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Home Guide How to Test Two-Factor Authentication: A Guide with Use Cases

How to Test Two-Factor Authentication: A Guide with Use Cases

By Kalpalatha Devi, Community Contributor -

With the growing importance of data, there has been a rise in cybersecurity threats and data breaches globally. Information security is the top-most factor for any individual or group amidst the increasing risk of a data breach. Cybercrime has become a challenging factor for software users and developers in today’s fast-paced world. Since most data breaches are financially motivated, it is important to secure user data.

Initially, single authentication factors (SFA) alone help to secure data.

But due to the high rise in cybercrimes, multi-factor authentication must be essential. Let us explore Two Factor Authentication (2FA).

What is 2FA?

Authentication is the process of proving that something given is valid. In simple terms, it is the identification of any individual for access to a website or a virtual private network. To login into a website, the user will have a username and a password as authentication.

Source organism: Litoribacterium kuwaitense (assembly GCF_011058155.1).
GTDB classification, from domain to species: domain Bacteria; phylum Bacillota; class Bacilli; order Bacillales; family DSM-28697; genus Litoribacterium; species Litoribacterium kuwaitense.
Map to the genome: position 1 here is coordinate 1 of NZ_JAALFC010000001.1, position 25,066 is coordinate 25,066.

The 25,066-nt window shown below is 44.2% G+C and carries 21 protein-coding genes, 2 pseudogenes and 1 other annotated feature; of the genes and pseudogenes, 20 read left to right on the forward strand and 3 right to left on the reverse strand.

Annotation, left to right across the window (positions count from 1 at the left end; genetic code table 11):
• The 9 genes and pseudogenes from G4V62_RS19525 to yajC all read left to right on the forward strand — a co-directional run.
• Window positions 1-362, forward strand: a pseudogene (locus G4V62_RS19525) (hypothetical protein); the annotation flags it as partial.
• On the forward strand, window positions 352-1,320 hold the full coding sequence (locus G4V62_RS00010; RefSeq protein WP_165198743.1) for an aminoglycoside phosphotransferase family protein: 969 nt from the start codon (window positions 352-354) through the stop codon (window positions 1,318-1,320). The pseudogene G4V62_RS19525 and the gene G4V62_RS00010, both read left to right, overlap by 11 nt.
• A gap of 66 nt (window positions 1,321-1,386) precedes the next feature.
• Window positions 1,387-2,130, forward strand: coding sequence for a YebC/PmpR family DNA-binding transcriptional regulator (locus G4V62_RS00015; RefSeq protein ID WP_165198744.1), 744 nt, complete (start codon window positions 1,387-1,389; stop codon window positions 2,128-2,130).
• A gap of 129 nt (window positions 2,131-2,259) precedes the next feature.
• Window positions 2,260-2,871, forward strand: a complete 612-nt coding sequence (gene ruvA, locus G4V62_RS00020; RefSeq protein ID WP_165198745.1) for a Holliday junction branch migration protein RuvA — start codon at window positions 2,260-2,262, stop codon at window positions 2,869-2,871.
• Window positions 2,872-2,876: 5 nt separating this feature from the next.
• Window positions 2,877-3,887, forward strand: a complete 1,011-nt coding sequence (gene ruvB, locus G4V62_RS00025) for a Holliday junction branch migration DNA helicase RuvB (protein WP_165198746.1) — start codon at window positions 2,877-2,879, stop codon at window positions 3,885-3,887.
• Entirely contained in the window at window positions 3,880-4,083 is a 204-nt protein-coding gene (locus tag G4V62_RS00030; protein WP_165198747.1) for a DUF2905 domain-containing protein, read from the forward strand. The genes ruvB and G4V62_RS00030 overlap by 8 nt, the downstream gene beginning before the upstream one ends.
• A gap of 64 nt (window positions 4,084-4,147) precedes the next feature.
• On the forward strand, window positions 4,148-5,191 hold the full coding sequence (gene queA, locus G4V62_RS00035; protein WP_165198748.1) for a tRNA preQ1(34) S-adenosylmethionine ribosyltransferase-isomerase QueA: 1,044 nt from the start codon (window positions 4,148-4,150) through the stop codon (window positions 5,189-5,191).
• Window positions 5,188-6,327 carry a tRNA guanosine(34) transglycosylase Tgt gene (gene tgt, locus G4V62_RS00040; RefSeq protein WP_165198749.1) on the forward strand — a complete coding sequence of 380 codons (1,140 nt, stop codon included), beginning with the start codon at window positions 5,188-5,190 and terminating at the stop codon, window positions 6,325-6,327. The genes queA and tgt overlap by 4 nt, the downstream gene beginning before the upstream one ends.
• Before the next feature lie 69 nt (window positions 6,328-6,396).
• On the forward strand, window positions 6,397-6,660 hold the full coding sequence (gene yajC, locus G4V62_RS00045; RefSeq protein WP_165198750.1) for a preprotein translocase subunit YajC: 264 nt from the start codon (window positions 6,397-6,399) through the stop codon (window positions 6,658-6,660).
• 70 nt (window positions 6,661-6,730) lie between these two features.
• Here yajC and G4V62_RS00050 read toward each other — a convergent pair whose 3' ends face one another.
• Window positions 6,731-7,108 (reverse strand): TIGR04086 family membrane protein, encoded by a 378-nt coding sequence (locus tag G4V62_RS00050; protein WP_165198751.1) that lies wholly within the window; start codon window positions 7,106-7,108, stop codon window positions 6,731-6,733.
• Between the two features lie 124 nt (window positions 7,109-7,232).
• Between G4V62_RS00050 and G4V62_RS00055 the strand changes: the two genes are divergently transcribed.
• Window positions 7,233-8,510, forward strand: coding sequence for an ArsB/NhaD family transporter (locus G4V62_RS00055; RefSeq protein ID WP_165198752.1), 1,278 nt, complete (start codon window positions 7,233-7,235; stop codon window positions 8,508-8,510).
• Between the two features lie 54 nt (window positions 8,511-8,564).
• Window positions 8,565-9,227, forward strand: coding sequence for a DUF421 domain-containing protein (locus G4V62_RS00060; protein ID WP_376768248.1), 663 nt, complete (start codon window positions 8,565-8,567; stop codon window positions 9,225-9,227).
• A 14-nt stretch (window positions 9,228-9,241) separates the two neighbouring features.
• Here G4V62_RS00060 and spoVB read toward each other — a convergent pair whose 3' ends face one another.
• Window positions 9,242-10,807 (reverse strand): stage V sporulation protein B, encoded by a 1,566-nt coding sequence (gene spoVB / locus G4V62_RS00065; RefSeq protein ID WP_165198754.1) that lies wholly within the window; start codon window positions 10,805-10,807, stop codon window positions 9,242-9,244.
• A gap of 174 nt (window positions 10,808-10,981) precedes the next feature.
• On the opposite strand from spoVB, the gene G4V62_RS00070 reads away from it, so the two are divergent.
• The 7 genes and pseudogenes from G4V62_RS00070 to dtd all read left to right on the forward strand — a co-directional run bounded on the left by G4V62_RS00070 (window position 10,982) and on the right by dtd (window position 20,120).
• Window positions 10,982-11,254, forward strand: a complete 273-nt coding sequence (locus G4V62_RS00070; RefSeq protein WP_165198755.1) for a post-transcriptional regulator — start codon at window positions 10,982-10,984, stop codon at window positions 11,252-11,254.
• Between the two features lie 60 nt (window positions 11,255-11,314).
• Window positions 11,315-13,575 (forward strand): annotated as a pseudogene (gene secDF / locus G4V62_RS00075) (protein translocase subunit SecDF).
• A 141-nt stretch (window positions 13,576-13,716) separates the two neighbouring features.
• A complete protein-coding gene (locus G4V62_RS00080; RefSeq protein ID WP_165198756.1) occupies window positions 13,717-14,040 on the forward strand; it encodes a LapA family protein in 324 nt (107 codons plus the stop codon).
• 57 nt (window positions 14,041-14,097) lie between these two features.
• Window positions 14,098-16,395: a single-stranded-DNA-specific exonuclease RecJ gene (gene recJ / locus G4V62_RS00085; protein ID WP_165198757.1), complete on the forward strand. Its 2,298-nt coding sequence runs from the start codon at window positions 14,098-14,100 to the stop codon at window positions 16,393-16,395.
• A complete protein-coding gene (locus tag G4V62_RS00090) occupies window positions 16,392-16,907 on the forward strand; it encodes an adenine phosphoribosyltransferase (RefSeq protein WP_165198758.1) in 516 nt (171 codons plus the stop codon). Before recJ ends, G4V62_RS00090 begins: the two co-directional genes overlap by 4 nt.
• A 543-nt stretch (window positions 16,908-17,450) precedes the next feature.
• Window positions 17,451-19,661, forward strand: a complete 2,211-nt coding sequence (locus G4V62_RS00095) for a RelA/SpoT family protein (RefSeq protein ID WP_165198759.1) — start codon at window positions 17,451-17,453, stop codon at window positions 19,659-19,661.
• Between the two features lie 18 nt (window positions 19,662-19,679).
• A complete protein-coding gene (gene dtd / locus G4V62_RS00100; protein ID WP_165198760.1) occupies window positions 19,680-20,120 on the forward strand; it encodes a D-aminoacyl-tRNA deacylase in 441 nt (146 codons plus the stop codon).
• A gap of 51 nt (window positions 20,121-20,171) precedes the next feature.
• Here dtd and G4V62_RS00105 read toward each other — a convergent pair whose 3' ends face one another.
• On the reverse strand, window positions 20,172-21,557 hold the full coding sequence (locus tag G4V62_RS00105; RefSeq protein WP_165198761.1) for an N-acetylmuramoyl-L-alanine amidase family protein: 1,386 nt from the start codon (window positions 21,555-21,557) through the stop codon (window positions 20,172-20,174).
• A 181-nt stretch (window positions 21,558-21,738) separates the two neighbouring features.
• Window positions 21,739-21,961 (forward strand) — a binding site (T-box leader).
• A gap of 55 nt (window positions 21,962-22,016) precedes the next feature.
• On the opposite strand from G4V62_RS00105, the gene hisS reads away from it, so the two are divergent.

Two-factor authentication provides an additional layer of protection, users need to enter details like PIN, answer security questions, OTP or biometrics in addition to the login credentials.

Once the 2FA is enabled for the user account, after entering the username and password, a security code needs to be provided by the user, which will be sent to their registered mobile number or Email address.

Types of Authentication

There are three types of authentication factors:

  • Something you know (Password or Personal identification number (PIN), this is based on the user’s knowledge)
  • Something you have (OTP from a mobile SMS or Cryptographic identification number token – this is based on the user’s possession)
  • Something you are (Biometrics – fingerprints, face recognition, voice recognition, this is inherence).

Use Cases of 2FA

Let’s explore various use cases where 2FA can be enabled and tested.

  1. User account creation 
  2. User account recovery
  3. Monetary transactions
  4. Network security
  5. Unknown device or location

User Account Creation

Digitalization has led to the creation of user accounts for authorization of new users to perform various activities, from shopping to entertainment, reading, networking, etc., online. Users will have credentials like username and password, but this alone will not fulfill the security aspect since there is always a threat of data breach, which can possibly lead to hacking of the online user account. So to add another layer of authentication and security, users can enable 2FA for their accounts.

Account Recovery

It is common for users to forget their passwords. Whenever a user has forgotten their password, their account can be recovered by using the additional recovery option enabled by the user, such as OTP (2FA), in addition to some user-given inputs such as security questions, alternative email, etc., when they select the Forgot Password option.